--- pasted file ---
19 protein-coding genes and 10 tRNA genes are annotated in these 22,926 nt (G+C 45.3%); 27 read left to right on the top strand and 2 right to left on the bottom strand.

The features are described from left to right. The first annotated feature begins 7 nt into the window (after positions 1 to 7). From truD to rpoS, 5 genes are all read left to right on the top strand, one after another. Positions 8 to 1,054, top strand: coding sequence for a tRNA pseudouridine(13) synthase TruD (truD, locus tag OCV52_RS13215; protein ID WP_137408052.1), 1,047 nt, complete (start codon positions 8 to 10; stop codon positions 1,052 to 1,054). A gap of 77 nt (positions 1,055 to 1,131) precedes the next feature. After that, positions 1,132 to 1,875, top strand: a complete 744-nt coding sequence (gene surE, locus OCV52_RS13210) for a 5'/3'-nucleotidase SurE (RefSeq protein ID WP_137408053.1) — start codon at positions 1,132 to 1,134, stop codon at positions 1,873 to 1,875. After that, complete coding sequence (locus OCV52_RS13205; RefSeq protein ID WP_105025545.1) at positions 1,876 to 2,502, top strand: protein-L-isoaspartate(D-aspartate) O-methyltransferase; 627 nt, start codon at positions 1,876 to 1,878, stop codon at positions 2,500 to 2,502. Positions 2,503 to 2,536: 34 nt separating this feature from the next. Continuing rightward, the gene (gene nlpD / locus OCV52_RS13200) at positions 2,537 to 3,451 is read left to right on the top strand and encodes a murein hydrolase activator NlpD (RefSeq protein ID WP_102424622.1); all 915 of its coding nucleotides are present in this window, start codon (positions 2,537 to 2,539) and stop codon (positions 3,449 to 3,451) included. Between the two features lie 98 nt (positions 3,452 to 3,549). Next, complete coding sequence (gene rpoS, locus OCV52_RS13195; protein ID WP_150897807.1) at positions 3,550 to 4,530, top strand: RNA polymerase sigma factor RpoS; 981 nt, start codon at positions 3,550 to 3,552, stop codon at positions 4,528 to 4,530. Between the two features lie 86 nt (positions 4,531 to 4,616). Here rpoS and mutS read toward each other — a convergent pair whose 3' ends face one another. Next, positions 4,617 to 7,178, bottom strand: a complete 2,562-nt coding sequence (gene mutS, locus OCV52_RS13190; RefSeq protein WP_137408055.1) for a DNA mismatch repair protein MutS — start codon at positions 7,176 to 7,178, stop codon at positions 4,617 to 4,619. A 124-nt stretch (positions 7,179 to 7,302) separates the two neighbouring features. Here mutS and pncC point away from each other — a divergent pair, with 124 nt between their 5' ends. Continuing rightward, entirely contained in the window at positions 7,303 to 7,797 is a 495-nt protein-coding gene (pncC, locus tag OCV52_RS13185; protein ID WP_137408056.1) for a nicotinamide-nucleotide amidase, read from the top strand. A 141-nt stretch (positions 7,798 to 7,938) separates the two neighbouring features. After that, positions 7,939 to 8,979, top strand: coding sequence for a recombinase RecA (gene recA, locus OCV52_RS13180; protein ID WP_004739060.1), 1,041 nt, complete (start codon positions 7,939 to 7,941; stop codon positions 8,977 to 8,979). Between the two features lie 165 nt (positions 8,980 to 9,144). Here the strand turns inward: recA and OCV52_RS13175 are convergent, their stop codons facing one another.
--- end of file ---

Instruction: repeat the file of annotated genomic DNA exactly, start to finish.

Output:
19 protein-coding genes and 10 tRNA genes are annotated in these 22,926 nt (G+C 45.3%); 27 read left to right on the top strand and 2 right to left on the bottom strand.

The features are described from left to right. The first annotated feature begins 7 nt into the window (after positions 1 to 7). From truD to rpoS, 5 genes are all read left to right on the top strand, one after another. Positions 8 to 1,054, top strand: coding sequence for a tRNA pseudouridine(13) synthase TruD (truD, locus tag OCV52_RS13215; protein ID WP_137408052.1), 1,047 nt, complete (start codon positions 8 to 10; stop codon positions 1,052 to 1,054). A gap of 77 nt (positions 1,055 to 1,131) precedes the next feature. After that, positions 1,132 to 1,875, top strand: a complete 744-nt coding sequence (gene surE, locus OCV52_RS13210) for a 5'/3'-nucleotidase SurE (RefSeq protein ID WP_137408053.1) — start codon at positions 1,132 to 1,134, stop codon at positions 1,873 to 1,875. After that, complete coding sequence (locus OCV52_RS13205; RefSeq protein ID WP_105025545.1) at positions 1,876 to 2,502, top strand: protein-L-isoaspartate(D-aspartate) O-methyltransferase; 627 nt, start codon at positions 1,876 to 1,878, stop codon at positions 2,500 to 2,502. Positions 2,503 to 2,536: 34 nt separating this feature from the next. Continuing rightward, the gene (gene nlpD / locus OCV52_RS13200) at positions 2,537 to 3,451 is read left to right on the top strand and encodes a murein hydrolase activator NlpD (RefSeq protein ID WP_102424622.1); all 915 of its coding nucleotides are present in this window, start codon (positions 2,537 to 2,539) and stop codon (positions 3,449 to 3,451) included. Between the two features lie 98 nt (positions 3,452 to 3,549). Next, complete coding sequence (gene rpoS, locus OCV52_RS13195; protein ID WP_150897807.1) at positions 3,550 to 4,530, top strand: RNA polymerase sigma factor RpoS; 981 nt, start codon at positions 3,550 to 3,552, stop codon at positions 4,528 to 4,530. Between the two features lie 86 nt (positions 4,531 to 4,616). Here rpoS and mutS read toward each other — a convergent pair whose 3' ends face one another. Next, positions 4,617 to 7,178, bottom strand: a complete 2,562-nt coding sequence (gene mutS, locus OCV52_RS13190; RefSeq protein WP_137408055.1) for a DNA mismatch repair protein MutS — start codon at positions 7,176 to 7,178, stop codon at positions 4,617 to 4,619. A 124-nt stretch (positions 7,179 to 7,302) separates the two neighbouring features. Here mutS and pncC point away from each other — a divergent pair, with 124 nt between their 5' ends. Continuing rightward, entirely contained in the window at positions 7,303 to 7,797 is a 495-nt protein-coding gene (pncC, locus tag OCV52_RS13185; protein ID WP_137408056.1) for a nicotinamide-nucleotide amidase, read from the top strand. A 141-nt stretch (positions 7,798 to 7,938) separates the two neighbouring features. After that, positions 7,939 to 8,979, top strand: coding sequence for a recombinase RecA (gene recA, locus OCV52_RS13180; protein ID WP_004739060.1), 1,041 nt, complete (start codon positions 7,939 to 7,941; stop codon positions 8,977 to 8,979). Between the two features lie 165 nt (positions 8,980 to 9,144). Here the strand turns inward: recA and OCV52_RS13175 are convergent, their stop codons facing one another.